The surgery is not without risk, Bharat said. In people with late-stage cancers, there is always a chance of it returning after the procedure.
"There is certainly the risk of potentially being in a worse off situation than they were," he said. "So you go through a big surgery, and then you could very quickly have the cancer come back."
Another risk is the treatment needed after a transplant, Dahut said.
All lung transplant recipients have to take medications to weaken their immune systems, which helps reduce the possibility of their body rejecting the organ -- but also decreases its ability to fight off infection, according to the National Cancer Institute.
"Drugs that actually suppress your immune system put you at risk for infection afterwards but could even potentially put you at risk for second cancers afterwards," Dahut said.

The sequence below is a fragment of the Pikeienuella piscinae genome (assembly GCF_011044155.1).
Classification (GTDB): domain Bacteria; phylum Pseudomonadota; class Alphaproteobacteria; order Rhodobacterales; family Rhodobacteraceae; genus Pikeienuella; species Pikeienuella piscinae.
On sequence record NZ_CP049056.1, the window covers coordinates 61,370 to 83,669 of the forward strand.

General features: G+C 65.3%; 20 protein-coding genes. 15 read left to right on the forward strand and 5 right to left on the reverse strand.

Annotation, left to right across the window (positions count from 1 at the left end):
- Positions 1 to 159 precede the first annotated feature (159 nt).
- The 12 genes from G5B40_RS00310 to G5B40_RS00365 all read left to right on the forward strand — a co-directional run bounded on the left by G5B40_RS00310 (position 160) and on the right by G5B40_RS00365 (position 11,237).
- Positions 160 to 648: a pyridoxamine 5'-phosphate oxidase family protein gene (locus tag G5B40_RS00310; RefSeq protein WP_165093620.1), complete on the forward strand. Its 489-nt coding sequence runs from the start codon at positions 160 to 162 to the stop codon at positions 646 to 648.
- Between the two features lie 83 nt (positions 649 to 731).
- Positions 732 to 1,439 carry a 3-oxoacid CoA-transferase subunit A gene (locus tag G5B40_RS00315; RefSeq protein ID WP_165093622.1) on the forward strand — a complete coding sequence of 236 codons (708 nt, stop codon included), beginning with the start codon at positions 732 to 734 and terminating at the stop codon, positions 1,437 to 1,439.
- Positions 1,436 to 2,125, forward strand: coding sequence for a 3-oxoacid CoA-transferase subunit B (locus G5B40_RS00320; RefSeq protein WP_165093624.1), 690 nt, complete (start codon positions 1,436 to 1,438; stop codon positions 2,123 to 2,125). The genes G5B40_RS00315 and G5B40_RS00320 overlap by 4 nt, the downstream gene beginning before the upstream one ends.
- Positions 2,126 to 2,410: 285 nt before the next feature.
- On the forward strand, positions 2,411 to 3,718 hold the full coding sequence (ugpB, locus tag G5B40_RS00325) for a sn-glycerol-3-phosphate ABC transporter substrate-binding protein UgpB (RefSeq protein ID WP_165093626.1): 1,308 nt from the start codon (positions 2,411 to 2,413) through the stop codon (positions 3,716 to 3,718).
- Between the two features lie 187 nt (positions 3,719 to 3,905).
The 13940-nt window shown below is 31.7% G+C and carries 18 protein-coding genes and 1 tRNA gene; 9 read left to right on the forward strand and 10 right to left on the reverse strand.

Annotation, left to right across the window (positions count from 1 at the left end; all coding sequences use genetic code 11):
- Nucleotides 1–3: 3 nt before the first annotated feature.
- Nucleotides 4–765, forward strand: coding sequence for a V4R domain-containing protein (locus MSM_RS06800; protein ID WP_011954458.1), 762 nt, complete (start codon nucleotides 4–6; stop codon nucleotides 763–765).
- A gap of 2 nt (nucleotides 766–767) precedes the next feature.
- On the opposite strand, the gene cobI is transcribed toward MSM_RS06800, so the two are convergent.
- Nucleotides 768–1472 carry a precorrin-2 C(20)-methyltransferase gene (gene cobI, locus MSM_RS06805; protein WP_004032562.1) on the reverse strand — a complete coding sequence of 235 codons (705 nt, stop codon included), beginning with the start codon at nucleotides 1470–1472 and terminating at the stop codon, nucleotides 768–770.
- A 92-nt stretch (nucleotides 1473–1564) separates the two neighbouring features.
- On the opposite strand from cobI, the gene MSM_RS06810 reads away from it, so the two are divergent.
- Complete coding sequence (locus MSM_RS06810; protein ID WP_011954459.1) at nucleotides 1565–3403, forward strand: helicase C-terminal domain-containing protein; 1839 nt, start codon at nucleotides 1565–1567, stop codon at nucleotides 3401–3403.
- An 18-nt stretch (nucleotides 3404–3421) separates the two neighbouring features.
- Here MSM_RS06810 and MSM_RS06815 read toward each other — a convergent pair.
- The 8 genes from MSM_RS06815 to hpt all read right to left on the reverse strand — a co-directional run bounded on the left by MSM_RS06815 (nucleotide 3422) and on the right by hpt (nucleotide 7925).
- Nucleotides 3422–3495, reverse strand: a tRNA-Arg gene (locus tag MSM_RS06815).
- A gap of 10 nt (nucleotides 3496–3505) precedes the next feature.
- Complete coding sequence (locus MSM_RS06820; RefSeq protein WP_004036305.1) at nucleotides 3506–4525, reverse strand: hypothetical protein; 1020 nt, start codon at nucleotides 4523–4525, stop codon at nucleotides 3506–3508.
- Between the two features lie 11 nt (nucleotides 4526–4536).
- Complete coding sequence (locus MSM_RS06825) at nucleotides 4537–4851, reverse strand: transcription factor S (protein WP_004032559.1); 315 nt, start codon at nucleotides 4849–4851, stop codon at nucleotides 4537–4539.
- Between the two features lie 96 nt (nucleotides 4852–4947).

However, 18 months later, Khoury has not had any complications and is back to work.
His doctor showed him an X-ray of his chest with no signs of cancer. "When I saw that X-ray, I believed him," Khoury said. "My body is in my hands now."
'I HAD NO HOPE'
The procedure was put to the test again last year, this time in a 64-year-old Minnesota woman.
Tannaz Ameli, a retired nurse from Minneapolis, had a persistent cough for several months. Her doctors did a chest X-ray and diagnosed her with pneumonia.
The illness lingered until she was told she had stage IV lung cancer in January 2022.
"There was no hope for my life at that point. They gave me ... three months," Ameli said in a video released by Northwestern Medicine.
She went through unsuccessful chemotherapy treatments and was told to consider hospice.
"I had no hope. I was ready for my life to end," she said.